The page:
The industrialization of construction presents challenges for management
Of course, people are essential to the success of any business, but as the infrastructure industry evolves, the engagement, training and development of its employees will be of paramount importance.
Facing new challenges and new opportunities will require an adaptable leadership team that is as adept at traditional high-quality team and project management as it is in the business, strategic, technology and media skills needed to manage heightened expectations. new and existing stakeholders.
The challenges are often the most obvious and include a potential conflict of incentives, shifting from a short-term to a longer-term perspective, and managing employees of diverse cultures, backgrounds, and skills. Management must be prepared to address talent shortages, adapting and using technology and engaging with a much wider and more diverse range of colleagues and consultants, as well as public opinion.
The successful entrepreneurs and business leaders of the future will be those who can think strategically, who can lead by example, and who can educate and engage both the workforce and the communities whose their projects will benefit.
The leaders of the future
The shift to modular construction and manufacturing methods is massive and will require innovative thinking. While traditional leadership teams typically feature a “chief operating officer” or other technology-focused role, they are unlikely to already have the kind of in-house board-level expertise required for a real transformation.
Many construction companies will need to look to other sectors, including technology, manufacturing and aerospace, to fill these skills gaps, and a “talent rush” at senior and executive levels is likely. Lendlease, for example, appointed Bill Ruh, formerly of Cisco Systems, as general manager of its digital team in January 2019. Companies can also seek to make strategic acquisitions or enter into joint ventures (JVs) with technology companies. with the necessary expertise – although joint ventures present their own challenges.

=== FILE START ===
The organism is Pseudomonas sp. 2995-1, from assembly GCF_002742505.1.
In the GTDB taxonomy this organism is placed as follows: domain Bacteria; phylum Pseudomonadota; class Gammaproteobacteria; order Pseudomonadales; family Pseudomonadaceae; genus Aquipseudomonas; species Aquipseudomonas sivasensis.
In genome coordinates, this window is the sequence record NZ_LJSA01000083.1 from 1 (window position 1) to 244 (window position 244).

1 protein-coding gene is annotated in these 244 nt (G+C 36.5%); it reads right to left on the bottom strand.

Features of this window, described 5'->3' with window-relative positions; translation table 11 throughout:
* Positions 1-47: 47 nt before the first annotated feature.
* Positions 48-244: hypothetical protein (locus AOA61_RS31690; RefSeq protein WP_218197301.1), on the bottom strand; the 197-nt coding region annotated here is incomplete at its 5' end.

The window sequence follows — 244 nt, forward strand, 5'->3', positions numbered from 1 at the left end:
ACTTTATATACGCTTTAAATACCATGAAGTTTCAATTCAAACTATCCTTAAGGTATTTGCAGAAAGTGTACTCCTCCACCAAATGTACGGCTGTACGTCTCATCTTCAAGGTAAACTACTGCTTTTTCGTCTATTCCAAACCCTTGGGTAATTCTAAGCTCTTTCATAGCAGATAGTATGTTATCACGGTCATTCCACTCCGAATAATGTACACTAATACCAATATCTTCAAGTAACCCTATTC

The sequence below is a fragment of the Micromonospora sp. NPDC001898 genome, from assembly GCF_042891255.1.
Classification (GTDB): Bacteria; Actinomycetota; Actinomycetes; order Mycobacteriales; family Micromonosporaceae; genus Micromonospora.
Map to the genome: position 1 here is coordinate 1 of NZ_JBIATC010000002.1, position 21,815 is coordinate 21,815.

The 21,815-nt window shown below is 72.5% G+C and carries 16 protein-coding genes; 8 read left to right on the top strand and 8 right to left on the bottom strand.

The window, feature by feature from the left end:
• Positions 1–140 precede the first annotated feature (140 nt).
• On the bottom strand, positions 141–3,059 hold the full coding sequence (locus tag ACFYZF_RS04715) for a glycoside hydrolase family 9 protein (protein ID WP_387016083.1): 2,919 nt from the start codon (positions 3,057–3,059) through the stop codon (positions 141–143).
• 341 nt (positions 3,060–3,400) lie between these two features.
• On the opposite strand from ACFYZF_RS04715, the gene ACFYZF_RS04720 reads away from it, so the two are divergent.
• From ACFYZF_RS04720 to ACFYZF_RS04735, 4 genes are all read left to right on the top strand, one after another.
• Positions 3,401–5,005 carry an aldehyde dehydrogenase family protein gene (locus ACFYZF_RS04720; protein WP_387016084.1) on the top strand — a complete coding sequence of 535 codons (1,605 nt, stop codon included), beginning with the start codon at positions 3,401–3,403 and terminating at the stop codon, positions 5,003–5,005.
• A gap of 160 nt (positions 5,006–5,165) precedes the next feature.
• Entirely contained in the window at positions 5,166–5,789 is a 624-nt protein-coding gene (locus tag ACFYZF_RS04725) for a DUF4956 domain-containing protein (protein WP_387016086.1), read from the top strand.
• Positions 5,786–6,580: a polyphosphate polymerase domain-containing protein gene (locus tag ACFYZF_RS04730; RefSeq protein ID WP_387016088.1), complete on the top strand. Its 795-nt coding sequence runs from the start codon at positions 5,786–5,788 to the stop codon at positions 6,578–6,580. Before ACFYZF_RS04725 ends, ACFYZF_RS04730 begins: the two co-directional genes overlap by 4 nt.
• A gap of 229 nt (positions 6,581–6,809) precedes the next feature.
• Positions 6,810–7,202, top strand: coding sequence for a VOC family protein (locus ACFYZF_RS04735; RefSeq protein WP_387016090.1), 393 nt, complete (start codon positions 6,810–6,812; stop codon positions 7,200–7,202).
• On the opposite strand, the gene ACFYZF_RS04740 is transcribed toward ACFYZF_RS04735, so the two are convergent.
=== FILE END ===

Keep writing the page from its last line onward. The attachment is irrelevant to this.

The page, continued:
Characteristics that this next generation of leaders should embody include:
The approach the management team has taken in the past to winning and delivering large infrastructure projects may need to evolve. Leaders must be able to consider all available options with a long-term, sustainable mindset, and engage with the best and most innovative ideas.
Decisions may need to be based on different metrics and values, different financial environment, more efficient technology, and greater public and workforce influence to best develop and optimize the strategic vision of the organization. business.
Cooperation and commitment
Current leaders cannot be expected to have all the skills and experience required to embrace the new environment in order to deliver major projects. Instead, they must be able to partner and collaborate effectively, with experts and capabilities across the organization as well as with external consultants.
The leadership team should put topics such as effective use of technology, industry evolution, decarbonization and social impact at the top of the list. They will be expected to engage and inspire colleagues and consultants across a much wider range of disciplines and skill sets than they have in the past.
Infrastructure leaders must be able to educate and engage on the themes of industrialization and decarbonization, and the opportunities they create within the sector.